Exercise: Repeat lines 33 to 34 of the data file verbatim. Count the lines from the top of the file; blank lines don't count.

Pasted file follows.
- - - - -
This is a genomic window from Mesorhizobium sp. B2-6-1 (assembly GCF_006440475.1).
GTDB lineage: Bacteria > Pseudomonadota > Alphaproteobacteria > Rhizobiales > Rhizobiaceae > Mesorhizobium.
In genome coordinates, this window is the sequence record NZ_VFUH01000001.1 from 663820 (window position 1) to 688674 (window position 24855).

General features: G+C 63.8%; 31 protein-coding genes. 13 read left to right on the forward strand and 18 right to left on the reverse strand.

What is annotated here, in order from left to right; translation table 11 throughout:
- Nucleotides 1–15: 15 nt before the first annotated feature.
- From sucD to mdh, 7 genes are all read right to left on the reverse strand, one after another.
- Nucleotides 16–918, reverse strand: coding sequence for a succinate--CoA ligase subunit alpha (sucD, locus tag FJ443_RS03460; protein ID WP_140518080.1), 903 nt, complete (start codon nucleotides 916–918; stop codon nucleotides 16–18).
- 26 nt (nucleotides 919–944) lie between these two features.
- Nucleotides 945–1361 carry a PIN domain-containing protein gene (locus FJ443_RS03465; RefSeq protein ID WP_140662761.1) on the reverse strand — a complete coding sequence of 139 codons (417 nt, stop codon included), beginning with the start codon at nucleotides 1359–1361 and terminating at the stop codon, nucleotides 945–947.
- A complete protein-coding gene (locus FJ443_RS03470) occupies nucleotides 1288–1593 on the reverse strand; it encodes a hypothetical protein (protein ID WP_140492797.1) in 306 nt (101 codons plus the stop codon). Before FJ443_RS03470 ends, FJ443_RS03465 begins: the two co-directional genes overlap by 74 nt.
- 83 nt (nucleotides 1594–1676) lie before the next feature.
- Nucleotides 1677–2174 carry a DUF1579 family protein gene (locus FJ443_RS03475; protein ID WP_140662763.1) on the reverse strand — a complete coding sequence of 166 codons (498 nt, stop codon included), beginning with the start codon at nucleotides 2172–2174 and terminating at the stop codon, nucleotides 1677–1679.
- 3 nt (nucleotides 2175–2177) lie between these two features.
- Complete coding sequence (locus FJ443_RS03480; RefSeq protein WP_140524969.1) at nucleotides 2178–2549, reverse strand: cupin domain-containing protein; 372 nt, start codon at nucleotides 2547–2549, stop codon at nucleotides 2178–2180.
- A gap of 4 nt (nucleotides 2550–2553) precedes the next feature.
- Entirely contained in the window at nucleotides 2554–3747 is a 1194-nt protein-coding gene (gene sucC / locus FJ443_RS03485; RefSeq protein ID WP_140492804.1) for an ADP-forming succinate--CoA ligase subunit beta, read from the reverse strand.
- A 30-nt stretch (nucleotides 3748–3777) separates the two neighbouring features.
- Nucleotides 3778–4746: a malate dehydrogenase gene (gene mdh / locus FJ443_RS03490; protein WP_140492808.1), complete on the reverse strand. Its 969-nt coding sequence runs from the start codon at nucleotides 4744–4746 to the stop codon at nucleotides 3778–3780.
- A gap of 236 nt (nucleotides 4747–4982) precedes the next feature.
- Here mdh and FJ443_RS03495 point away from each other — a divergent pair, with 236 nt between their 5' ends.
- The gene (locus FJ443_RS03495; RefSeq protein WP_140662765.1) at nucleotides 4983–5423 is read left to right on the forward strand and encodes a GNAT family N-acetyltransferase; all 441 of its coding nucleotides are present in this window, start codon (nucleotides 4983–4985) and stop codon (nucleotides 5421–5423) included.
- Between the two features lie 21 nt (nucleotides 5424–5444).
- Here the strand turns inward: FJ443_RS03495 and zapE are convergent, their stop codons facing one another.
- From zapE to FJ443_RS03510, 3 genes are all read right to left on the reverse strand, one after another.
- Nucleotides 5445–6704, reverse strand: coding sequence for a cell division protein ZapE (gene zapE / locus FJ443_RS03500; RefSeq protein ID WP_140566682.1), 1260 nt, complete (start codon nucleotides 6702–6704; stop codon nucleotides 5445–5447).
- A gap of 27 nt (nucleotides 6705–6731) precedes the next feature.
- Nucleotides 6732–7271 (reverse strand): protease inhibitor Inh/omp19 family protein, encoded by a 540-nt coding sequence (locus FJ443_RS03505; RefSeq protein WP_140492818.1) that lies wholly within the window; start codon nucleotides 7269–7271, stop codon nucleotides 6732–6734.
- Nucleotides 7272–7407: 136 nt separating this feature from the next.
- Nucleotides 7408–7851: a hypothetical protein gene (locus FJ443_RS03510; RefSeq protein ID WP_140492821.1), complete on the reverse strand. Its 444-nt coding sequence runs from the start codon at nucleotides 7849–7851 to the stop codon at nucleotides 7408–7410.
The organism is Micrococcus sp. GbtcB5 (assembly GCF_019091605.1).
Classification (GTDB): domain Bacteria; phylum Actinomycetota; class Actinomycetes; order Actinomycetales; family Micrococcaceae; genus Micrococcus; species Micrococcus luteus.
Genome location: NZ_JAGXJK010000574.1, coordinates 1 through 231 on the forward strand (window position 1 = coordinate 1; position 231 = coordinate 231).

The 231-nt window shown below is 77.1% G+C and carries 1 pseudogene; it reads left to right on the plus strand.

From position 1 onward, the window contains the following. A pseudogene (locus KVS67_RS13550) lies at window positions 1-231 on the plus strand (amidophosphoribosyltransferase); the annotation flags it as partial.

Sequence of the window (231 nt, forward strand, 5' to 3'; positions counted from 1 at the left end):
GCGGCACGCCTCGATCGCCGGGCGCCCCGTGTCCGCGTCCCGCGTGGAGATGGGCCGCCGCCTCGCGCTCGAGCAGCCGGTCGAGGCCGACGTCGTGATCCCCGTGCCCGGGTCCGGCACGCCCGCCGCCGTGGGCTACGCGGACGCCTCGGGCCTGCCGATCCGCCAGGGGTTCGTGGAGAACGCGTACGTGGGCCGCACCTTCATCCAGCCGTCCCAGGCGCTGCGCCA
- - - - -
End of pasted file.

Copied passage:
Genome location: NZ_JAGXJK010000574.1, coordinates 1 through 231 on the forward strand (window position 1 = coordinate 1; position 231 = coordinate 231).

The 231-nt window shown below is 77.1% G+C and carries 1 pseudogene; it reads left to right on the plus strand.